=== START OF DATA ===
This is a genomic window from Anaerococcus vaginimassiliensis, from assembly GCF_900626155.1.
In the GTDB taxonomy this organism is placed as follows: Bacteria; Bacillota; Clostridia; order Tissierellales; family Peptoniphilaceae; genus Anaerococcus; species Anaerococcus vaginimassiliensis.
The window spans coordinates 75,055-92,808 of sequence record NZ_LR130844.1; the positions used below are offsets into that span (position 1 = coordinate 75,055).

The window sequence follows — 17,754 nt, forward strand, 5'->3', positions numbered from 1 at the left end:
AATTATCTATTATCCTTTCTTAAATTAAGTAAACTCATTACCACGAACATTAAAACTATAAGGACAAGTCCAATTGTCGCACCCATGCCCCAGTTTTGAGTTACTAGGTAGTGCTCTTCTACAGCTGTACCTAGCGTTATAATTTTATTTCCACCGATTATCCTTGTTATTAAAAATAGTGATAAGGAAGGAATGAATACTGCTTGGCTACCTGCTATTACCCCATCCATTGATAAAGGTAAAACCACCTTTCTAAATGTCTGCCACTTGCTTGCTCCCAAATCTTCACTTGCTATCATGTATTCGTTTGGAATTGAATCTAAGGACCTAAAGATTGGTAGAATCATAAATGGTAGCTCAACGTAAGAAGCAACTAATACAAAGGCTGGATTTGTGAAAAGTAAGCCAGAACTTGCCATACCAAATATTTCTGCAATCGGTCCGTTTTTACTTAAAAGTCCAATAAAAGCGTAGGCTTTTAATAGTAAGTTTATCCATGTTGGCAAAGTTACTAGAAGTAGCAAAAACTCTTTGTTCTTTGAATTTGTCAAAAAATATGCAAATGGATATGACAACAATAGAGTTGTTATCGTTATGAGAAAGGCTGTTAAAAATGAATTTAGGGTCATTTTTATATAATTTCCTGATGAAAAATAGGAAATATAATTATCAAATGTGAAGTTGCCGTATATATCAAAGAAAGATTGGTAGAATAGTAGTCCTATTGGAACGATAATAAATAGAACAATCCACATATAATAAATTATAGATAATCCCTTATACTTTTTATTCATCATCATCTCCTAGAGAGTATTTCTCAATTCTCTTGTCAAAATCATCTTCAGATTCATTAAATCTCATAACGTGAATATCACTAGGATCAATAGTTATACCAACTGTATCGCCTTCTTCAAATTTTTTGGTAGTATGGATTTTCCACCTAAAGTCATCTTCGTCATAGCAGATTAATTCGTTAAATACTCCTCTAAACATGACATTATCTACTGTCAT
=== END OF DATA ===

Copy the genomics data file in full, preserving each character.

This is a genomic window from Anaerococcus vaginimassiliensis, from assembly GCF_900626155.1.
In the GTDB taxonomy this organism is placed as follows: Bacteria; Bacillota; Clostridia; order Tissierellales; family Peptoniphilaceae; genus Anaerococcus; species Anaerococcus vaginimassiliensis.
The window spans coordinates 75,055-92,808 of sequence record NZ_LR130844.1; the positions used below are offsets into that span (position 1 = coordinate 75,055).

The window sequence follows — 17,754 nt, forward strand, 5'->3', positions numbered from 1 at the left end:
AATTATCTATTATCCTTTCTTAAATTAAGTAAACTCATTACCACGAACATTAAAACTATAAGGACAAGTCCAATTGTCGCACCCATGCCCCAGTTTTGAGTTACTAGGTAGTGCTCTTCTACAGCTGTACCTAGCGTTATAATTTTATTTCCACCGATTATCCTTGTTATTAAAAATAGTGATAAGGAAGGAATGAATACTGCTTGGCTACCTGCTATTACCCCATCCATTGATAAAGGTAAAACCACCTTTCTAAATGTCTGCCACTTGCTTGCTCCCAAATCTTCACTTGCTATCATGTATTCGTTTGGAATTGAATCTAAGGACCTAAAGATTGGTAGAATCATAAATGGTAGCTCAACGTAAGAAGCAACTAATACAAAGGCTGGATTTGTGAAAAGTAAGCCAGAACTTGCCATACCAAATATTTCTGCAATCGGTCCGTTTTTACTTAAAAGTCCAATAAAAGCGTAGGCTTTTAATAGTAAGTTTATCCATGTTGGCAAAGTTACTAGAAGTAGCAAAAACTCTTTGTTCTTTGAATTTGTCAAAAAATATGCAAATGGATATGACAACAATAGAGTTGTTATCGTTATGAGAAAGGCTGTTAAAAATGAATTTAGGGTCATTTTTATATAATTTCCTGATGAAAAATAGGAAATATAATTATCAAATGTGAAGTTGCCGTATATATCAAAGAAAGATTGGTAGAATAGTAGTCCTATTGGAACGATAATAAATAGAACAATCCACATATAATAAATTATAGATAATCCCTTATACTTTTTATTCATCATCATCTCCTAGAGAGTATTTCTCAATTCTCTTGTCAAAATCATCTTCAGATTCATTAAATCTCATAACGTGAATATCACTAGGATCAATAGTTATACCAACTGTATCGCCTTCTTCAAATTTTTTGGTAGTATGGATTTTCCACCTAAAGTCATCTTCGTCATAGCAGATTAATTCGTTAAATACTCCTCTAAACATGACATTATCTACTGTCAT